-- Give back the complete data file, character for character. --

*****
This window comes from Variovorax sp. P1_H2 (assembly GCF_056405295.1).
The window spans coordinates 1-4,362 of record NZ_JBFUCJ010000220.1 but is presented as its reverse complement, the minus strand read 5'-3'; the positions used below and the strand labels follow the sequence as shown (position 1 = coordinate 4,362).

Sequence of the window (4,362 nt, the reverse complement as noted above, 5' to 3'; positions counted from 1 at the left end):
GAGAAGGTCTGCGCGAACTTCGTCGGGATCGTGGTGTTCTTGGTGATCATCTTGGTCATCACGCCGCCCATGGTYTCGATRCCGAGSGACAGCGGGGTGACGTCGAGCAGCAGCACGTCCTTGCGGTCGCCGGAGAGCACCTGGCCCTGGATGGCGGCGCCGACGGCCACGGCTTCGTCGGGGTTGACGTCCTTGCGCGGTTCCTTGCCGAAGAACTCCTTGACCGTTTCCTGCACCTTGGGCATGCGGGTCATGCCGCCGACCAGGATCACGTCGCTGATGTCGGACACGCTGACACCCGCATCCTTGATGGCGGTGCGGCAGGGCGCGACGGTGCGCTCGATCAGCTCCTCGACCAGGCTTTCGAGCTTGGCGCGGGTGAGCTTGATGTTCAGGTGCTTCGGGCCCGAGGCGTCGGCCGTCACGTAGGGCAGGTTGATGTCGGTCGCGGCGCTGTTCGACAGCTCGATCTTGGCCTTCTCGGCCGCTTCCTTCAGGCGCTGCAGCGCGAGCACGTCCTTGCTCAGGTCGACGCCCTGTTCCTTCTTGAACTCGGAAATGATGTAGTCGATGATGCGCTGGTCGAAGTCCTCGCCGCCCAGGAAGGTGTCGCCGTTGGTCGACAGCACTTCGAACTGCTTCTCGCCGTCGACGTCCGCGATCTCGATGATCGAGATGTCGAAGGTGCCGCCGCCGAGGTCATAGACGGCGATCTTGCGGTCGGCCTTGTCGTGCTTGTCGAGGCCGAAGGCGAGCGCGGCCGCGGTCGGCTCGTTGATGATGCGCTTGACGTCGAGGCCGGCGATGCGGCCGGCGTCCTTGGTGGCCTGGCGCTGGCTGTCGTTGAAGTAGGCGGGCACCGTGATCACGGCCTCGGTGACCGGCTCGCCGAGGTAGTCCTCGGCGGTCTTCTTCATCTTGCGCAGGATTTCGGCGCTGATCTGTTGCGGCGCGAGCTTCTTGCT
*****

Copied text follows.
This window comes from Variovorax sp. P1_H2 (assembly GCF_056405295.1).
The window spans coordinates 1-4,362 of record NZ_JBFUCJ010000220.1 but is presented as its reverse complement, the minus strand read 5'-3'; the positions used below and the strand labels follow the sequence as shown (position 1 = coordinate 4,362).

Sequence of the window (4,362 nt, the reverse complement as noted above, 5' to 3'; positions counted from 1 at the left end):
GAGAAGGTCTGCGCGAACTTCGTCGGGATCGTGGTGTTCTTGGTGATCATCTTGGTCATCACGCCGCCCATGGTYTCGATRCCGAGSGACAGCGGGGTGACGTCGAGCAGCAGCACGTCCTTGCGGTCGCCGGAGAGCACCTGGCCCTGGATGGCGGCGCCGACGGCCACGGCTTCGTCGGGGTTGACGTCCTTGCGCGGTTCCTTGCCGAAGAACTCCTTGACCGTTTCCTGCACCTTGGGCATGCGGGTCATGCCGCCGACCAGGATCACGTCGCTGATGTCGGACACGCTGACACCCGCATCCTTGATGGCGGTGCGGCAGGGCGCGACGGTGCGCTCGATCAGCTCCTCGACCAGGCTTTCGAGCTTGGCGCGGGTGAGCTTGATGTTCAGGTGCTTCGGGCCCGAGGCGTCGGCCGTCACGTAGGGCAGGTTGATGTCGGTCGCGGCGCTGTTCGACAGCTCGATCTTGGCCTTCTCGGCCGCTTCCTTCAGGCGCTGCAGCGCGAGCACGTCCTTGCTCAGGTCGACGCCCTGTTCCTTCTTGAACTCGGAAATGATGTAGTCGATGATGCGCTGGTCGAAGTCCTCGCCGCCCAGGAAGGTGTCGCCGTTGGTCGACAGCACTTCGAACTGCTTCTCGCCGTCGACGTCCGCGATCTCGATGATCGAGATGTCGAAGGTGCCGCCGCCGAGGTCATAGACGGCGATCTTGCGGTCGGCCTTGTCGTGCTTGTCGAGGCCGAAGGCGAGCGCGGCCGCGGTCGGCTCGTTGATGATGCGCTTGACGTCGAGGCCGGCGATGCGGCCGGCGTCCTTGGTGGCCTGGCGCTGGCTGTCGTTGAAGTAGGCGGGCACCGTGATCACGGCCTCGGTGACCGGCTCGCCGAGGTAGTCCTCGGCGGTCTTCTTCATCTTGCGCAGGATTTCGGCGCTGATCTGTTGCGGCGCGAGCTTCTTGCT